Saturday, June 6, 2015

Books and…Bananas?

If you've read my blog at all, you know that there isn't much I like more than books.  I love books.  I love to talk about books.

But you know what makes books even better?  Booze, especially when enjoyed with bread (bread here meaning "bit, piece, morsel [of food].") (Thanks OED).

That leads me to this.  In attempting to revamp my blog, I'm going to call on my certification in Beer, Wine, Mixology, and Bar Management (remember when that happened?), my repertoire of cooking skillz (still working on that), and my obsession with books to bring perfect pairings to your library.  Or kitchen.  Or dorm room.

So let's get started.  Unfortunately, there's no alcohol in today's pairing -- partly because I don't have any banana liqueur lying around and partly because I'm reviewing a kids book.

The One and Only Ivan by Katherine Applegate won the Newbery Medal in 2013.  I had high expectations, even though I didn't know what to anticipate story-wise.

It's a simple story.  Ivan is a gorilla who lives a mundane existence in a mall.  He loves to paint -- bananas, usually -- but his artistic skills aren't enough to draw a large crowd.  In an attempt to rescue the business, his owner purchases a baby elephant named Ruby to join an older elephant named Stella.  Being wise, Stella knows that she's dying -- and she makes Ivan promise to help Ruby escape the mall.

That's the basic set-up.  It's a cute story with endearing characters that makes its reader consider the exploitation of animals.  Is it memorable?  Hard to say, considering I read it a week ago.  I forget some of the characters' names.  So there's that.  In a way, it's Water for Elephants for ten-year olds.  I, by the way, am not a ten-year old, but I think children's literature is of the utmost importance -- especially when it has the heart of The One and Only Ivan.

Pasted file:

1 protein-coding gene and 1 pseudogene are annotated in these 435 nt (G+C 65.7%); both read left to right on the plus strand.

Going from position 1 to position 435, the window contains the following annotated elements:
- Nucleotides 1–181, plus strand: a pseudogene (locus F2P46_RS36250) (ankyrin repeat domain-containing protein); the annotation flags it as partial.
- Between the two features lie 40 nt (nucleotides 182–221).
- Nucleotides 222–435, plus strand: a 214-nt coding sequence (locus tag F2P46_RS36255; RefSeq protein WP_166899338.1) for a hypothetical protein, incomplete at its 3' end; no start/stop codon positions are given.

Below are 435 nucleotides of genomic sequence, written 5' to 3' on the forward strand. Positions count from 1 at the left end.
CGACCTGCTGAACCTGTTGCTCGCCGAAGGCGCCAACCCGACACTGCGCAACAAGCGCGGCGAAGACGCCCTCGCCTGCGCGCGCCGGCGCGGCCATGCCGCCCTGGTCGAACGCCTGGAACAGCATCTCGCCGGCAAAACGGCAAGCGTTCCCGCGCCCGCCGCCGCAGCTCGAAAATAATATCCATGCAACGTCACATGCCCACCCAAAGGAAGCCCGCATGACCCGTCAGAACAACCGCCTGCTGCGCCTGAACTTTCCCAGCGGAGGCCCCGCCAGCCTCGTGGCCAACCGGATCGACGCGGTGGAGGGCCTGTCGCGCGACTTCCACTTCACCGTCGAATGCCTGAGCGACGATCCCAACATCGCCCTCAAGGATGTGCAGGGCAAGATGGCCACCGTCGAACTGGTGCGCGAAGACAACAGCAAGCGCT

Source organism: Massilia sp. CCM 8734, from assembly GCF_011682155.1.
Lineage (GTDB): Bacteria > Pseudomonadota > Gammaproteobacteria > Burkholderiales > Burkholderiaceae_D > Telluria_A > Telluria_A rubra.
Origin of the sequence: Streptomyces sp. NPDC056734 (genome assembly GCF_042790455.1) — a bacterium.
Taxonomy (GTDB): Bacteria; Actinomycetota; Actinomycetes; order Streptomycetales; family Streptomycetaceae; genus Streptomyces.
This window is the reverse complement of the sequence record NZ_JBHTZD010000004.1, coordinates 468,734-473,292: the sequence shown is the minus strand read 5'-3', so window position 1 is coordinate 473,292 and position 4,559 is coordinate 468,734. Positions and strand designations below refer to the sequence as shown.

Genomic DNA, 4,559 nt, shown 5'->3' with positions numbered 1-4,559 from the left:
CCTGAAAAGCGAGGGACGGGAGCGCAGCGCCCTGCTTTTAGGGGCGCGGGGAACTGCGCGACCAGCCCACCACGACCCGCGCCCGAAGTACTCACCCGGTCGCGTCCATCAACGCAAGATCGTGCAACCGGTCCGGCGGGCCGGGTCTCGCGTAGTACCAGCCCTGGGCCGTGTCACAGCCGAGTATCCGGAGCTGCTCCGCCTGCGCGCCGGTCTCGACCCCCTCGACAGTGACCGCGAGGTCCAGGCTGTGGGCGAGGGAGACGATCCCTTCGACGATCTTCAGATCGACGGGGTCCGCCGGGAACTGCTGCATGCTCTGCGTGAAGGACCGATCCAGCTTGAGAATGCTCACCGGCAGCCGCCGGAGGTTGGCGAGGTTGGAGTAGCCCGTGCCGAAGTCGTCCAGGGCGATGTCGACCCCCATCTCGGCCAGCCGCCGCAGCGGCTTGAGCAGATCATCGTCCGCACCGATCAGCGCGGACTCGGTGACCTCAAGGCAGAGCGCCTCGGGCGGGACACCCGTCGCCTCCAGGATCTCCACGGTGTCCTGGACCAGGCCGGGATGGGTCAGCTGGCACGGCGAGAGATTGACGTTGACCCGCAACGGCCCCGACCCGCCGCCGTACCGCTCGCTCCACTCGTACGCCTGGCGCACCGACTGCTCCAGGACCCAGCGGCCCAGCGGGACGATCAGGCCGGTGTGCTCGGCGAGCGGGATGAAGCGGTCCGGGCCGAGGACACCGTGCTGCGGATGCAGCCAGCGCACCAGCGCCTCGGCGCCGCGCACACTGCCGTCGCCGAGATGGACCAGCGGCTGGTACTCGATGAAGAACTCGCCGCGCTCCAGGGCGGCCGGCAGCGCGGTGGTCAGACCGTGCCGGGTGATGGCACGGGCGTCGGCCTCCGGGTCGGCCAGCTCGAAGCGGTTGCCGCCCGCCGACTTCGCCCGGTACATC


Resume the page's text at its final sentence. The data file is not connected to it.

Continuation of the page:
But you know what makes this book even better?  Fried bananas.  Ivan loves bananas.  He paints bananas.  I don't paint bananas, but I eat them.  Fried.  With honey, and maybe some other stuff if I'm feeling really creative.

Fried Bananas

It's simple.  A gorilla could probably do it.  Take a banana.  Green is good.  Slice it.  Lay the pieces in a greased skillet.  After a minute or so, flip them so that the other side gets cooked, too.  Then drizzle honey over the pieces.  Remove from skillet.

Top with anything and everything.  Shredded coconut.  Chocolate chips.  Walnuts.  Cinnamon.  Whatever.  I don't care.

Guys, I'm really good at food photography.

P.S.  If you can find a way to work rum into the recipe, tell me.